USERRA requires that returning service members be reemployed in the job that they would have attained had they not been absent for military service (the long-standing "escalator" principle), with the same seniority, status, and pay—as well as other rights and benefits determined by seniority. USERRA also requires that reasonable efforts (such as training or retraining) be made to enable returning service members to refresh or upgrade their skills to help them qualify for reemployment.

USERRA also provides for alternative reemployment positions if the service member cannot qualify for the "escalator" position. While individuals are performing military service they are deemed to be on a furlough or leave of absence and entitled to the non-seniority rights accorded other individuals on non-military leaves of absence.

Health and pension plan coverage for service members is provided for by USERRA. Individuals performing military duty of more than 30 days may elect to continue employer-sponsored health care for up to 24 months—but they may be required to pay up to 102 percent of the full premium.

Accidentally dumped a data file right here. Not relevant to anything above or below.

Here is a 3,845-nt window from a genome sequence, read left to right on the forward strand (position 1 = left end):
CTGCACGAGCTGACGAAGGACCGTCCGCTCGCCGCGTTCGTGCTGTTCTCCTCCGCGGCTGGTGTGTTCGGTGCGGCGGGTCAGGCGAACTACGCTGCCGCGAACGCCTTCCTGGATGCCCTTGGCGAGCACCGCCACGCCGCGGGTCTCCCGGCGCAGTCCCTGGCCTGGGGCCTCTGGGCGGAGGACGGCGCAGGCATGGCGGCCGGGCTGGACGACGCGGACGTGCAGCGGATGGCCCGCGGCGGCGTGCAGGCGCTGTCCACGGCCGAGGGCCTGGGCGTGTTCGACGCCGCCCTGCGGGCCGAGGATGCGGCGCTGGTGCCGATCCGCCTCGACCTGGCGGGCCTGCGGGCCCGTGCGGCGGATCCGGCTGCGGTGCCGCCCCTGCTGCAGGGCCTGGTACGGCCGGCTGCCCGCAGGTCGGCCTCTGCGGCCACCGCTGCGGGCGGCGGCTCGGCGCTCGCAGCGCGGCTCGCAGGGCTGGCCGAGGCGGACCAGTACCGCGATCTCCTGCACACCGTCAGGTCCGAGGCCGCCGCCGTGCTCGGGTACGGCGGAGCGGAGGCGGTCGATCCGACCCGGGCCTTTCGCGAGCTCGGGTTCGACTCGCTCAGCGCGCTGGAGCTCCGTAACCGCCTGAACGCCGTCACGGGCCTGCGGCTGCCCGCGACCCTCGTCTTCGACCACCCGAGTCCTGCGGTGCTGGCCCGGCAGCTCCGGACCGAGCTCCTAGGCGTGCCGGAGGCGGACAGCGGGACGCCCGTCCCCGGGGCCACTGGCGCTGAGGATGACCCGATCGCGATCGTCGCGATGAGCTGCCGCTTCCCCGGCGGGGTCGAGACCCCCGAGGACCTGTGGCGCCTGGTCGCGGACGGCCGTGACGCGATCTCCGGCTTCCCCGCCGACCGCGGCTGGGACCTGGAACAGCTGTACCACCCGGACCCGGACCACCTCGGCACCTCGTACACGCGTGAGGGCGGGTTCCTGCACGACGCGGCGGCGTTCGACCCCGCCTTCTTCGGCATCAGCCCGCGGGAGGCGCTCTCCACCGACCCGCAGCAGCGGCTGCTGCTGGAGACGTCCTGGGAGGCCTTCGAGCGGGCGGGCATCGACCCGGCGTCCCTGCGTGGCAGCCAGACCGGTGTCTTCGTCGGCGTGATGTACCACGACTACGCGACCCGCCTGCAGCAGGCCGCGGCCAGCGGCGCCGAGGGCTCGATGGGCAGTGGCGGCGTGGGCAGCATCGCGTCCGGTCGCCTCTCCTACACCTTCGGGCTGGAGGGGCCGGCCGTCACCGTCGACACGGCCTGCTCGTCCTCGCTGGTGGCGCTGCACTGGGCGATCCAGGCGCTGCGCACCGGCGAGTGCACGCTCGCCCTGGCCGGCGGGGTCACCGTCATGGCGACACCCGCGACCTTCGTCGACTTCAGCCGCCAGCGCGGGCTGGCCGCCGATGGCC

For military service of less than 31 days, health care coverage is provided as if the service member had remained employed. USERRA clarifies pension plan coverage by clearing stating that all pension plans are protected.

The period an individual has to make application for reemployment or report back to work after military service is based on time spent on military duty. For service of less than 31 days, the service member must return at the beginning of the next regularly scheduled work period on the first full day after release from service, taking into account safe travel home plus an eight-hour rest period.

For service of more than 30 days but less than 181 days, the service member must submit an application for reemployment within 14 days of release from service. For service of more than 180 days, an application for reemployment must be submitted within 90 days of release from service.